Assorted links

by on December 22, 2014 at 12:25 pm in Uncategorized | Permalink

1 Urstoff December 22, 2014 at 12:32 pm

Why google rather than linking it directly?

2 albert magnus December 22, 2014 at 12:38 pm

Frequently, non-subscribers can circumvent paywalls by going through Google News. It’s not clear why you can do this, but it’s very useful.

3 Urstoff December 22, 2014 at 12:39 pm


4 dearieme December 22, 2014 at 5:29 pm

works for the FT too.

5 rayward December 22, 2014 at 1:37 pm

4. Cochrane doesn’t offer a criticism of Keynesianism, he offers a caricature of Keynesianism: “But the policy world has abandoned the notion that we can solve our problems with blowout borrowing, wasted spending, inflation, default and high taxes”. Does it matter? Not in the world he inhabits. Cochrane has become known outside his world not for his contribution to economics but because he’s decided to be a provocateur, more in the mold of his nemesis Paul Krugman than Milton Friedman. Strip both of them naked, grease them up, and put them in the ring,

6 Steve J December 22, 2014 at 3:51 pm

I agree it is a rather strange article. He ignores the massive monetary policy that was in place. I do not see the words QE, Fed, or monetary in the text.

7 Boonton December 23, 2014 at 9:26 am

False equilivance. You may disagree with Krugman but at least he tries to work with the models and facts. “default and high taxes” aren’t even Keynesian policies. The second would actually be counter-productive if you’re fighting a demand driven recession. The first is usually not analyzed from a Keynesian perspective because no major economy has seriously considered default. If it is, though, I suspect it would be viewed as counter-productive too since a massive default would have a negative wealth effect.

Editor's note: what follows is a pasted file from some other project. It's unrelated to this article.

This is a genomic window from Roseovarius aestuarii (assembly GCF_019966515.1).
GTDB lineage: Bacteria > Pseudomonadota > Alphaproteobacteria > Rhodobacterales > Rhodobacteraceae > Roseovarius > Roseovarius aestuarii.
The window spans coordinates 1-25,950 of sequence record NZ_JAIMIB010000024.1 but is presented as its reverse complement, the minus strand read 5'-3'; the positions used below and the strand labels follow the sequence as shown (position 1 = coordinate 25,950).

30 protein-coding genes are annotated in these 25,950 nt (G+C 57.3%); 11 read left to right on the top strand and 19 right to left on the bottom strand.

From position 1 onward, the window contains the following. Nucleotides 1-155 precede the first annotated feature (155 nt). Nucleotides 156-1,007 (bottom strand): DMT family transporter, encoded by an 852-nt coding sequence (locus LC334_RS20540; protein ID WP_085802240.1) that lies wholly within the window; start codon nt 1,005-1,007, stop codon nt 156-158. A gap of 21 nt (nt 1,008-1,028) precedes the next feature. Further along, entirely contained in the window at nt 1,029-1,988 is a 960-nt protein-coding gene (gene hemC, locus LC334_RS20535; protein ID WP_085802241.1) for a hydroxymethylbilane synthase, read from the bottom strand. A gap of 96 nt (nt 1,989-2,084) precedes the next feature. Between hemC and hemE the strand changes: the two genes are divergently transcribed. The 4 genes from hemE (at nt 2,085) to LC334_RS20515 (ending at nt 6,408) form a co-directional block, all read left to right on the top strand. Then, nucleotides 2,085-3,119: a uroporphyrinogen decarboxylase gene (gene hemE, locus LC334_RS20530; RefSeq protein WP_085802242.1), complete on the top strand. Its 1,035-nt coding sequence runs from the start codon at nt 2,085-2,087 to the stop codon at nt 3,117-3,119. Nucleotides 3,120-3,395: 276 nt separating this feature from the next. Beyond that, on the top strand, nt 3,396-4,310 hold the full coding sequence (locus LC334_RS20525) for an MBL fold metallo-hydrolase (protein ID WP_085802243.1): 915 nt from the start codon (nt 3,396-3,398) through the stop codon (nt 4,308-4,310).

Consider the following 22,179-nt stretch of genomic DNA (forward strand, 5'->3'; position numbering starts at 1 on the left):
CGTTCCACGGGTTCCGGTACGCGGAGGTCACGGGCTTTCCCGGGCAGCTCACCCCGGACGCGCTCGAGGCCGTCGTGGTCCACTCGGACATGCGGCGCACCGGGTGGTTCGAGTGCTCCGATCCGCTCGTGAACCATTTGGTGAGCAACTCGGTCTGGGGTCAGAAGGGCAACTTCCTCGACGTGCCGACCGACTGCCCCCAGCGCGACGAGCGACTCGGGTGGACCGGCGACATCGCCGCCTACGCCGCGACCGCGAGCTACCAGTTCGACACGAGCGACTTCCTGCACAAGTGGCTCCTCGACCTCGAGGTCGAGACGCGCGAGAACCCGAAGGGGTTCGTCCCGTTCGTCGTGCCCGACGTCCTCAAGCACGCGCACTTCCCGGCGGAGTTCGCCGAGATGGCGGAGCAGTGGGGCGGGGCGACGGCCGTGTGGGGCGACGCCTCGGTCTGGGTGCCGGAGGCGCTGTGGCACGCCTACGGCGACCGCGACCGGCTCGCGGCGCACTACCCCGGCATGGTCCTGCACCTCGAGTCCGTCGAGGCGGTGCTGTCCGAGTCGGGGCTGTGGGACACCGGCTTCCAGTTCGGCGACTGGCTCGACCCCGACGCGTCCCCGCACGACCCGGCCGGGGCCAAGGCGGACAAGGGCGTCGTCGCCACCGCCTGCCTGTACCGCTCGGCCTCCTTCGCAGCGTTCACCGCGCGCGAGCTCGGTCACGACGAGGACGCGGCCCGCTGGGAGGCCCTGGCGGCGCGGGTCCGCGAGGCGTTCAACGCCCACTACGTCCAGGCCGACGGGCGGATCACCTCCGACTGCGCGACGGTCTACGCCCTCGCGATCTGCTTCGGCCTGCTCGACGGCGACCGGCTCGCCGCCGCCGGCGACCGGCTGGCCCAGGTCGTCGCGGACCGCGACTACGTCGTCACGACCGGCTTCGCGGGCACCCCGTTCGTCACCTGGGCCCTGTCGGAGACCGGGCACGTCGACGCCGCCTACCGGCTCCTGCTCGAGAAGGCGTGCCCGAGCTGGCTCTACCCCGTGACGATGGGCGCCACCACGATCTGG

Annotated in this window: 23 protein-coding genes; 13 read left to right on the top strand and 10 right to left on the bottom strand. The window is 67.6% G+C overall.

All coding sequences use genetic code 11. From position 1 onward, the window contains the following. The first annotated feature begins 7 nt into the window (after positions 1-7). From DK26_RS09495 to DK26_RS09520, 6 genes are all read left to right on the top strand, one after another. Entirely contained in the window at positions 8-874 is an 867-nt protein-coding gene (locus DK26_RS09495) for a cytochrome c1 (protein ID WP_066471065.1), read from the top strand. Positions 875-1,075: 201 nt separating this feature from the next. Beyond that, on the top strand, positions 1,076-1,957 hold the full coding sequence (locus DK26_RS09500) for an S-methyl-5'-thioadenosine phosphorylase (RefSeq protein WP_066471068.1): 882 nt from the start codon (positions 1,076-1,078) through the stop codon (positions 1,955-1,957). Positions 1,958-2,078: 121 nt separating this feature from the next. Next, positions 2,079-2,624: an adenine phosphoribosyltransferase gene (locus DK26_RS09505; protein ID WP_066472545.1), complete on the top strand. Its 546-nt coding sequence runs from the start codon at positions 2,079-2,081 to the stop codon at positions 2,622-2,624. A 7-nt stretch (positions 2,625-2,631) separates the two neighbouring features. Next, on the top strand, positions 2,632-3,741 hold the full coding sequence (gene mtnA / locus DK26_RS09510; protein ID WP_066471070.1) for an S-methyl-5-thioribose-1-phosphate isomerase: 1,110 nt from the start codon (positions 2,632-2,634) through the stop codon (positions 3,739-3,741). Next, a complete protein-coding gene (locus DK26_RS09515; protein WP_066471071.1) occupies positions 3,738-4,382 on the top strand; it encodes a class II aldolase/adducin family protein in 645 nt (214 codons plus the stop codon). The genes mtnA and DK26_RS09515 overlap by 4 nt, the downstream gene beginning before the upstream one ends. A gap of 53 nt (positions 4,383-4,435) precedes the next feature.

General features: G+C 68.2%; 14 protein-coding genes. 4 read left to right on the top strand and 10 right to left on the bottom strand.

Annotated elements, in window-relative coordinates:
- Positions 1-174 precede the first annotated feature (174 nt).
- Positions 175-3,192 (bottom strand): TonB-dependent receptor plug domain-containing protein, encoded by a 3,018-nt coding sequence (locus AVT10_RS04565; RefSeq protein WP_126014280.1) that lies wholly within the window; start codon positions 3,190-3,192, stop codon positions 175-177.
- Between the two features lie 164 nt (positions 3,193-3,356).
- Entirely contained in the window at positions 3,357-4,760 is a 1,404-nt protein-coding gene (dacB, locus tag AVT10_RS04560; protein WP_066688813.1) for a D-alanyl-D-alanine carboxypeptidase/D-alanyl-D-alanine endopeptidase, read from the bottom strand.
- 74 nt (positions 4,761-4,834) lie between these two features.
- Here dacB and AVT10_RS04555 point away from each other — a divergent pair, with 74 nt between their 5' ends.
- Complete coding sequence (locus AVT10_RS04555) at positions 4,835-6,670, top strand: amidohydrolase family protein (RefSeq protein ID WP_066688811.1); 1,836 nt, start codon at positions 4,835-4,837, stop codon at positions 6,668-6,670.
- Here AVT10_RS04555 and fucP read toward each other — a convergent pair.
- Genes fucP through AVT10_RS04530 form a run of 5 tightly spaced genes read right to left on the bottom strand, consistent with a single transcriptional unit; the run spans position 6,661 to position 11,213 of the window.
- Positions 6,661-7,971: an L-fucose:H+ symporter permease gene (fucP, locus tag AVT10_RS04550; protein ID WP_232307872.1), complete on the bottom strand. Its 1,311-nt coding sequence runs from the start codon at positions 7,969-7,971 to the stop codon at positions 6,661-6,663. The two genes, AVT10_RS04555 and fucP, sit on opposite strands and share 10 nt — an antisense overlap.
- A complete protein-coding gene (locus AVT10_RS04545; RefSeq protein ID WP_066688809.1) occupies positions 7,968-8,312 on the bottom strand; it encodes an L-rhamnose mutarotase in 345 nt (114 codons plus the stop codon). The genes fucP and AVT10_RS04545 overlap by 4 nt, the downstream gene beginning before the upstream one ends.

8 Dismalist December 22, 2014 at 1:54 pm

#6: Czecho has always leaned towards Russia, voluntarily when it was not under Russia’s thumb. A glance at the map will tell one why.

9 Jermaine December 22, 2014 at 3:44 pm

In Central Europe, Czechs are known for being fairly nihilistic and lifeless. Historically, they haven’t shown much interest in defending their country or anything else for that matter. They are strinklingly different from their nothern neighbors the Poles and even the Slovaks.

10 So Much for Subtlety December 22, 2014 at 4:10 pm

Well on the plus side it does mean Warsaw was bombed absolutely flat while Prague remains one of the prettiest cities in Europe. To the enormous benefit of the Czech tourist industry.

But anyone who fails to resist anyone invading their country since, well, the Battle of White Mountain perhaps are pretty pathetic. Give me the Poles and their insane nationalism any day of the week.

11 The Devil's Dictionary December 23, 2014 at 1:36 pm
12 Marian Kechlibar December 24, 2014 at 8:03 am

There were plenty of Czechs in the British, Soviet and French army in WWII.

If you look at the 09/1938 strategic map, western parts of Czechoslovakia were indefensible.

Czechs troops were important in the Austrian army of the 18th and 19th century, including the wars with Prussia, Napoleon and Prussia again. In that period, the Hapsburg empire was perceived by the Czech population to be “their country”, and some of the rulers (Marie Therese, Joseph, Ferdinand V.) were quite genuinely popular.

13 Law Schools Lie December 23, 2014 at 9:27 am

I blame the bohemian lifestyle.

14 Marian Kechlibar December 24, 2014 at 8:08 am

Huh? “Always”? Bull…

We haven’t even had direct contact with the Russians until the First World War. (Except for a few military campaigns which brought Russian troops onto Czech territory for a transient period of time, such as the Austerlitz campaign in 1804).

The Orthodox culture of Russia is very alien to the Central European region.

15 WSJ December 22, 2014 at 2:18 pm